President: Syria Will Cooperate With U.N.
By ZEINA KARAM, Associated Press Writer
DAMASCUS, Syria - A defiant President Bashar Assad said Thursday his government would cooperate with a U.N. investigation that implicated Syrian officials in the killing of a Lebanese leader, but he warned he would no longer "play their game" if Syria "is going to be harmed."
Hours later, President Jacques Chirac of France, a key member of the U.N. Security Council, warned of sanctions against Syria if Assad "persists in not wanting to listen or understand."
"It is not conceivable, admissible, acceptable for the international community ... that Syria refuses to cooperate," Chirac said in Paris.
In his hard-line speech at Damascus University, Assad also said the chief U.N. investigator into the killing of Rafik Hariri, Detlev Mehlis, had rejected Syria's terms for interviewing six Syrian officials. He gave no hint of how the matter would be resolved, but the Security Council has warned Syria it must cooperate fully with the investigator, who has the right to determine the place and conditions of such interviews.
"We will play their game" and cooperate with the United Nations, Assad said. But that cooperation will "stop when Syria is going to be harmed."
Syria's U.N. ambassador Fayssal Mekdad said later in New York that Damascus will let U.N. investigators question the six officials about the assassination at any U.N. facility in a third country, possibly in Geneva or Vienna, Austria, for example.
But he said Mehlis "should be sensitive" to conducting interviews in the Lebanese capital of Beirut following Syria's withdrawal of troops from Lebanon.
Asked about the "mixed signals" from Assad's speech and whether there were any limits on Syrian cooperation with the Mehlis investigation, Mekdad replied: "There are no limits, whatsoever, at all."
"We will provide him with the people he needs to investigate, or to ask," the Syrian envoy said.
Assad also attacked Prime Minister Fuad Saniora of Lebanon, a country which Syria dominated for nearly three decades until it was forced in April to withdraw its troops in the outcry that followed Hariri's assassination. He said Saniora had failed to honor a pledge "not to allow Lebanon to be a passage for conspiracy against Syria."
Syria has come under intense pressure from the West and the United Nations since a truck bomb killed Hariri and 20 other people in Beirut on Feb. 14. A U.N. interim report into the killing found that Syrian and Lebanese intelligence services were involved, and accused Syria of only limited cooperation with the inquiry.
Last week, the Security Council resolved that Syria must cooperate fully with U.N. investigators and upgraded their powers to summon and interview witnesses.
Assad made clear Thursday that Syria would not be cowed.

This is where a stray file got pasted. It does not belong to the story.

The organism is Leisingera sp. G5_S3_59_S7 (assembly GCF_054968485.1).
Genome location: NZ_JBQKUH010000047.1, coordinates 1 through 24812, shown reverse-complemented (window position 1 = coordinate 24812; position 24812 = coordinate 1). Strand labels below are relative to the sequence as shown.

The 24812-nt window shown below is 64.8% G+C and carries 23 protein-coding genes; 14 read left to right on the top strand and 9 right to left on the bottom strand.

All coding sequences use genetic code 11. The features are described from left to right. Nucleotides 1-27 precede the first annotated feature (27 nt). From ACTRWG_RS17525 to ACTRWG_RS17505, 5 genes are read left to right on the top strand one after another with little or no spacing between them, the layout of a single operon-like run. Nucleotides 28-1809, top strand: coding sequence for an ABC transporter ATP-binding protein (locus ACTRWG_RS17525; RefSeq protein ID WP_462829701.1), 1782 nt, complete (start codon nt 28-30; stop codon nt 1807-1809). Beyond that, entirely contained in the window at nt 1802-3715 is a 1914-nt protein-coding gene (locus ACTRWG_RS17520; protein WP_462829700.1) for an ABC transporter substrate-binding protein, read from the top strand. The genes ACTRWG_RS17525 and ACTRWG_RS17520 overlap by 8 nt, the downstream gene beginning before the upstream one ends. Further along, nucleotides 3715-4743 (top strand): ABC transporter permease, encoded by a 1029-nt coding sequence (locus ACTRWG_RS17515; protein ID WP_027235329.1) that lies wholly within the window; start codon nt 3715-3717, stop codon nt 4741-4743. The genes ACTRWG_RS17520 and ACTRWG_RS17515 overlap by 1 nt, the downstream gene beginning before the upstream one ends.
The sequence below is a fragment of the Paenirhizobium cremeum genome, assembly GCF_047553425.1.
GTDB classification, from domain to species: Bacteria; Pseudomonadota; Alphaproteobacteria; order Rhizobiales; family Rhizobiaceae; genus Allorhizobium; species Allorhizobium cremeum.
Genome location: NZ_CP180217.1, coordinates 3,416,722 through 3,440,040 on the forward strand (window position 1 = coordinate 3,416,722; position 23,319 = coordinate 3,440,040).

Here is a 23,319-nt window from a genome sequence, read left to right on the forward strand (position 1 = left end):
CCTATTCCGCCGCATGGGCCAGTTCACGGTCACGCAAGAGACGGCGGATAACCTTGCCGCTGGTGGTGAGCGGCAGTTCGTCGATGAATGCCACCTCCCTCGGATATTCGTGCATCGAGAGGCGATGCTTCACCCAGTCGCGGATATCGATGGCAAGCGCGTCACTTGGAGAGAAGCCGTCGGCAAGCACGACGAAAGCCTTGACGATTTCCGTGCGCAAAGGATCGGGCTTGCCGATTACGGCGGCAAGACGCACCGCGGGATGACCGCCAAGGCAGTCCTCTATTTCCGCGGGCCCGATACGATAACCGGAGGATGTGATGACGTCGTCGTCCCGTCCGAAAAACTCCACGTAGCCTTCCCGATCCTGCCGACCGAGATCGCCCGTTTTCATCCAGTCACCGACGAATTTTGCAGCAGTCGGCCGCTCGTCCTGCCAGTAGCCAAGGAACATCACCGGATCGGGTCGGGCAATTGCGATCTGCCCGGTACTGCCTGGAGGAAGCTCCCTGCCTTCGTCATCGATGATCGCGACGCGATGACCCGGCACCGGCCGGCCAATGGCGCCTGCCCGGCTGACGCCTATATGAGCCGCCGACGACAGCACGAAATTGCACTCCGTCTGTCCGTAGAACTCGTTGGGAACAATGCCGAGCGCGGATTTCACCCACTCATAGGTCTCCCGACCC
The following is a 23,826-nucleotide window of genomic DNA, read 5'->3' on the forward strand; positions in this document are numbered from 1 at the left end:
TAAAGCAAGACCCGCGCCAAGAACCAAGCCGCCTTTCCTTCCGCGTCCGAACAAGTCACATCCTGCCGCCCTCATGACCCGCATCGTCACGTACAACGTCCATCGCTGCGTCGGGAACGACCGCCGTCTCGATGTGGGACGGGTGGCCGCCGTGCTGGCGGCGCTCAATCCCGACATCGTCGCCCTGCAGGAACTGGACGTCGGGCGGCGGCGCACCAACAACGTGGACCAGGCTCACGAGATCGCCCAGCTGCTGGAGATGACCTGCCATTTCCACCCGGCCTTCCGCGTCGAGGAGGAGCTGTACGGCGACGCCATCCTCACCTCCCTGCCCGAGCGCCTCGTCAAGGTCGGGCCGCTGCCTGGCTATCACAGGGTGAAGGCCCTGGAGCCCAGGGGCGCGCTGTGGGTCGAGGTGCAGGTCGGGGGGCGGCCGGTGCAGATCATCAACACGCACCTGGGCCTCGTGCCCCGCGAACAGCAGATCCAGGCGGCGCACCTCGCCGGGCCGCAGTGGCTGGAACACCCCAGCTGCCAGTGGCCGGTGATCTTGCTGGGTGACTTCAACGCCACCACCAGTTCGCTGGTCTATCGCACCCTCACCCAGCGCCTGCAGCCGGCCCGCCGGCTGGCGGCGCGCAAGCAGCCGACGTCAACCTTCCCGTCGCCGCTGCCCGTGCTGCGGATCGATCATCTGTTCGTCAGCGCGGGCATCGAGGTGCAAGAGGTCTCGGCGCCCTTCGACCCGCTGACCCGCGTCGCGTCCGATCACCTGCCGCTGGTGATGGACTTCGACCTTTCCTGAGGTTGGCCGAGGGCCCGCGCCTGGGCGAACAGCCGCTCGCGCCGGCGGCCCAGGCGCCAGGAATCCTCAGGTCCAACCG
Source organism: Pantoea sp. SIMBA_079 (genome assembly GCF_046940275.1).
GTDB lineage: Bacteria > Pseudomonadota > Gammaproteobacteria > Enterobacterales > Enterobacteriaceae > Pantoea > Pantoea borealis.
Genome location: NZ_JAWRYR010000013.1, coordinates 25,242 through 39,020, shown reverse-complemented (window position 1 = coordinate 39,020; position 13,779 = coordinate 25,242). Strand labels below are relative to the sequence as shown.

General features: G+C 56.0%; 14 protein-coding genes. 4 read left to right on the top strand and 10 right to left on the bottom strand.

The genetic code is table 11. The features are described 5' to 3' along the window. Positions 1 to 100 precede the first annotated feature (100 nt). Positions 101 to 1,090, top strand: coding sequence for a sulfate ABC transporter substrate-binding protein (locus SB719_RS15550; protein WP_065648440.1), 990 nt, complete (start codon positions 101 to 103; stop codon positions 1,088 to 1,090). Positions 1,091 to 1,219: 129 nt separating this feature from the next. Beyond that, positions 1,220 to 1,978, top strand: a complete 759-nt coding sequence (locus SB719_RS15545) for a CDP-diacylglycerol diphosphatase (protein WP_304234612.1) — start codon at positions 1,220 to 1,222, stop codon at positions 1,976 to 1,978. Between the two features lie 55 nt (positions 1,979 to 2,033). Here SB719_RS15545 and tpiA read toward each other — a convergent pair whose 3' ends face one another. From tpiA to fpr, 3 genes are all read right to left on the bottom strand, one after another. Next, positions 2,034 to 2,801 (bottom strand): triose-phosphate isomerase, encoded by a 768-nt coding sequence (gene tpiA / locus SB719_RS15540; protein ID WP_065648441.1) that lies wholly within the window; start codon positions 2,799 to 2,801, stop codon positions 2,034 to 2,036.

"President Bashar will not be the president who will bow to anyone in this world. We bow only to almighty God," Assad said, drawing applause from the auditorium and a chant of "With our soul, blood, we redeem you, oh Bashar!" from the crowd outside.
The president said Mehlis, the chief U.N. investigator, had rejected Syria's offer to allow its six officials to be questioned in the U.N. offices in Syria or at the Arab League headquarters in Cairo, Egypt. Assad did not say where Mehlis wanted them to be interviewed, but a Lebanese official close to the investigation has said the United Nations proposed a venue in Lebanon.
The names of the Syrian officials have not been released, but they reportedly include Assad's brother-in-law, Gen. Assef Shawkat, the military intelligence chief.
In Washington, the State Department dismissed Assad's offer. If Mehlis "wants something he should get it, and he should get it without delay and without complication and without obfuscation," deputy spokesman Adam Ereli said.
Arab media had expected Assad to take a conciliatory tone with the United Nations and possibly announce political reforms. Arab governments have called on Syria to cooperate and avoid further Security Council action.
But in his 80-minute speech, Assad repeated Syria's hard-line positions.
"Syria is innocent in the absolute sense" of Hariri's murder, Assad said. "Syria is not involved at the government level or at the individual level. The problem is merely a political one in the context of events."
Assad said Syria was facing a coordinated media campaign because of its support for the anti-Israeli Hezbollah guerrillas in Lebanon, Palestinian militants and its opposition to the U.S.-led war in Iraq.
"Had there been a compromise (in Syria's position) ... there wouldn't have been a problem," he said.
He added that Israel stood to gain from the pressure on Syria and the unrest in the region.
"The Israeli factor was suspiciously present in all the events witnessed by the region, and the developments proved that Israel was the most prominent and the major benefactor from these events," Assad said.
Associated Press correspondent Edith M. Lederer at the United Nations contributed to this report.
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